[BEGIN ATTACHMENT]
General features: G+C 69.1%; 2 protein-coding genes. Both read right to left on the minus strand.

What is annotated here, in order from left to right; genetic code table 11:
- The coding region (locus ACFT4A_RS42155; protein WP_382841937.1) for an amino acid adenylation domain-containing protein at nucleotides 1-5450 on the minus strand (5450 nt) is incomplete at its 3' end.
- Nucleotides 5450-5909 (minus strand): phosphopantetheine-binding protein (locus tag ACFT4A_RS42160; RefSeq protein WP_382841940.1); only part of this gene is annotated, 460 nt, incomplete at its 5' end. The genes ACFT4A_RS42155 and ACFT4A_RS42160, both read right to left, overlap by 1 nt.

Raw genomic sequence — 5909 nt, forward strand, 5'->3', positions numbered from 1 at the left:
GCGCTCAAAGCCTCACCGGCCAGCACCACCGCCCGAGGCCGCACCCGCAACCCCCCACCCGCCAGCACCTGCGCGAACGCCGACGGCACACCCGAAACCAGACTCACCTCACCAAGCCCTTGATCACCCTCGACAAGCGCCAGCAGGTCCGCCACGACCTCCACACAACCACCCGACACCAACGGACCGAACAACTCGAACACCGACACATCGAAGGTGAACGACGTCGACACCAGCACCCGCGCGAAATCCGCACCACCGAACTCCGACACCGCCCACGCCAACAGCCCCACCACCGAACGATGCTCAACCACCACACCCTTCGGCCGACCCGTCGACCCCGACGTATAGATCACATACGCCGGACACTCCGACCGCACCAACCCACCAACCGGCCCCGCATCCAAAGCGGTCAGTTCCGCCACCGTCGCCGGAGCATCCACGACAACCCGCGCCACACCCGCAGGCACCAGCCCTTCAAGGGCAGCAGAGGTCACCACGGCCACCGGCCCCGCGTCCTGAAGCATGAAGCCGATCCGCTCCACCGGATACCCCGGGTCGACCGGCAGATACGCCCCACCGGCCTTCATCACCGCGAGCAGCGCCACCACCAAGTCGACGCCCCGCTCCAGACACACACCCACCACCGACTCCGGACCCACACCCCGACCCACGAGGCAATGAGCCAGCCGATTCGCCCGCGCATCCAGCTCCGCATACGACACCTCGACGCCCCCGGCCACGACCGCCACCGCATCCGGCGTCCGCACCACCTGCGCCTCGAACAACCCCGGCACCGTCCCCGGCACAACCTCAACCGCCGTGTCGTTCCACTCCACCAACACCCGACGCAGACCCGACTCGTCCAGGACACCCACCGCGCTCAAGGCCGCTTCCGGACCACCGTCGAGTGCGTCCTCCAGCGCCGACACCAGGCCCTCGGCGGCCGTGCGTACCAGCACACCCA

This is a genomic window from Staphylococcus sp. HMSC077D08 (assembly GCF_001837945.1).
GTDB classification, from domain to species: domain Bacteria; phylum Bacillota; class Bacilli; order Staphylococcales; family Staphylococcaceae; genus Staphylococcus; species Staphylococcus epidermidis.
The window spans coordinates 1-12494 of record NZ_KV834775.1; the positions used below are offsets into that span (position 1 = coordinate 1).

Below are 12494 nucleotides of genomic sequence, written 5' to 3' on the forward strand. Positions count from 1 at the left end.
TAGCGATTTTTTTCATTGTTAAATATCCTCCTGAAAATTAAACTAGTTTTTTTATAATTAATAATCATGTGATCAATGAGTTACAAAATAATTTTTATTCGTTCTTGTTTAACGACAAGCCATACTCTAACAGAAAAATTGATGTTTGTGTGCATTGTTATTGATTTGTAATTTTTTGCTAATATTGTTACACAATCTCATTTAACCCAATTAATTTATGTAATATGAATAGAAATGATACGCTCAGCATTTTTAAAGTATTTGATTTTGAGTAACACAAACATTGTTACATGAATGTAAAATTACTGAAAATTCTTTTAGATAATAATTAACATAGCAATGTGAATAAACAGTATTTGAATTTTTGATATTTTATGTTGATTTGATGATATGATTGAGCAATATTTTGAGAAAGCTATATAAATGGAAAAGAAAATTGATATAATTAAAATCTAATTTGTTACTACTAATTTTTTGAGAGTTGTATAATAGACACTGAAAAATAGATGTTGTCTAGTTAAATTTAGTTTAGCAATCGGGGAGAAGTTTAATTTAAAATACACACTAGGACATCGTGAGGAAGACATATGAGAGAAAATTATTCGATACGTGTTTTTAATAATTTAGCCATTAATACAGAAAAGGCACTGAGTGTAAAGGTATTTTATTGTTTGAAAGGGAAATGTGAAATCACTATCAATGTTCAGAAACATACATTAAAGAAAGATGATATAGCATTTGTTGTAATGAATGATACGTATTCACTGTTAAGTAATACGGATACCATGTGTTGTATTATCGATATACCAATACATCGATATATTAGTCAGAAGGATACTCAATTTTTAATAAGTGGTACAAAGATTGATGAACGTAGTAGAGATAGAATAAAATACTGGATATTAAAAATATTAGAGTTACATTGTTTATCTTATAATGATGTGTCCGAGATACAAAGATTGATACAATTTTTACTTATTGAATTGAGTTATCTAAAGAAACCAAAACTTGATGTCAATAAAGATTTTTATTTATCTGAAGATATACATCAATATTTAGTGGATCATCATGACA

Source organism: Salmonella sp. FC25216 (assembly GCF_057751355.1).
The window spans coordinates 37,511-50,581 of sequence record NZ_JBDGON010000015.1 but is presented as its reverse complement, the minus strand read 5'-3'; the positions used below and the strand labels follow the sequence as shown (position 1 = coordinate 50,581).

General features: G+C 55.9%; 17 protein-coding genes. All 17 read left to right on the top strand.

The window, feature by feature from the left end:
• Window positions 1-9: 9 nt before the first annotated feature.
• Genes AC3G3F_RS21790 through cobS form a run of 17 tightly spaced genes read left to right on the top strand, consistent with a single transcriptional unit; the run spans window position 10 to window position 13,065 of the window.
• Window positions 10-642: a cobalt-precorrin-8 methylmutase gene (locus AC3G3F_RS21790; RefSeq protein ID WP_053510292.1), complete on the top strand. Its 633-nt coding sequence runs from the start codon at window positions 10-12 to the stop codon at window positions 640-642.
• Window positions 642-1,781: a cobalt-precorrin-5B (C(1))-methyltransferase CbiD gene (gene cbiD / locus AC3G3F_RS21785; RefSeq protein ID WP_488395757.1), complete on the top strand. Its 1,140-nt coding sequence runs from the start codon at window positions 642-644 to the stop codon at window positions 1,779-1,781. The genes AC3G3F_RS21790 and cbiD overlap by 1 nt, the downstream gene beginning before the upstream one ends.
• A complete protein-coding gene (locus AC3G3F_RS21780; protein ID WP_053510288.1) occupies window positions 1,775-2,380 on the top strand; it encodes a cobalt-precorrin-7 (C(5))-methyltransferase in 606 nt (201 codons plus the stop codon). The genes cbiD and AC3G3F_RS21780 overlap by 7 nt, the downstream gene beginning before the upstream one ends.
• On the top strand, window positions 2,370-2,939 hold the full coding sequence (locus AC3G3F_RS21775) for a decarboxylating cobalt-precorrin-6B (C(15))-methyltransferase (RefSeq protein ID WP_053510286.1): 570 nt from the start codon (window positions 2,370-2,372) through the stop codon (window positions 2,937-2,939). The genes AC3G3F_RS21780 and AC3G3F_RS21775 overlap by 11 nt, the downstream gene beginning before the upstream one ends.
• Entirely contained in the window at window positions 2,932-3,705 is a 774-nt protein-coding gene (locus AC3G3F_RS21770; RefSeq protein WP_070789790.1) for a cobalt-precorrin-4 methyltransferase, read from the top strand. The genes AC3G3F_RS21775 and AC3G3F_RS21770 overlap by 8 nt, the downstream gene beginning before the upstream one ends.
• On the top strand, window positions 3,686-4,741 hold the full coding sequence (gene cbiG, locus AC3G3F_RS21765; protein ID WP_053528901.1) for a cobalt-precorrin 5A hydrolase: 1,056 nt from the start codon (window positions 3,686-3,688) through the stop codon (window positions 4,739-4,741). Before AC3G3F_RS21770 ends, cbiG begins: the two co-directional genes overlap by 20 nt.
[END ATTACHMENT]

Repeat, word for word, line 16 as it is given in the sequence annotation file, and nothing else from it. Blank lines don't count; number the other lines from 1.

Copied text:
• Window positions 1-9: 9 nt before the first annotated feature.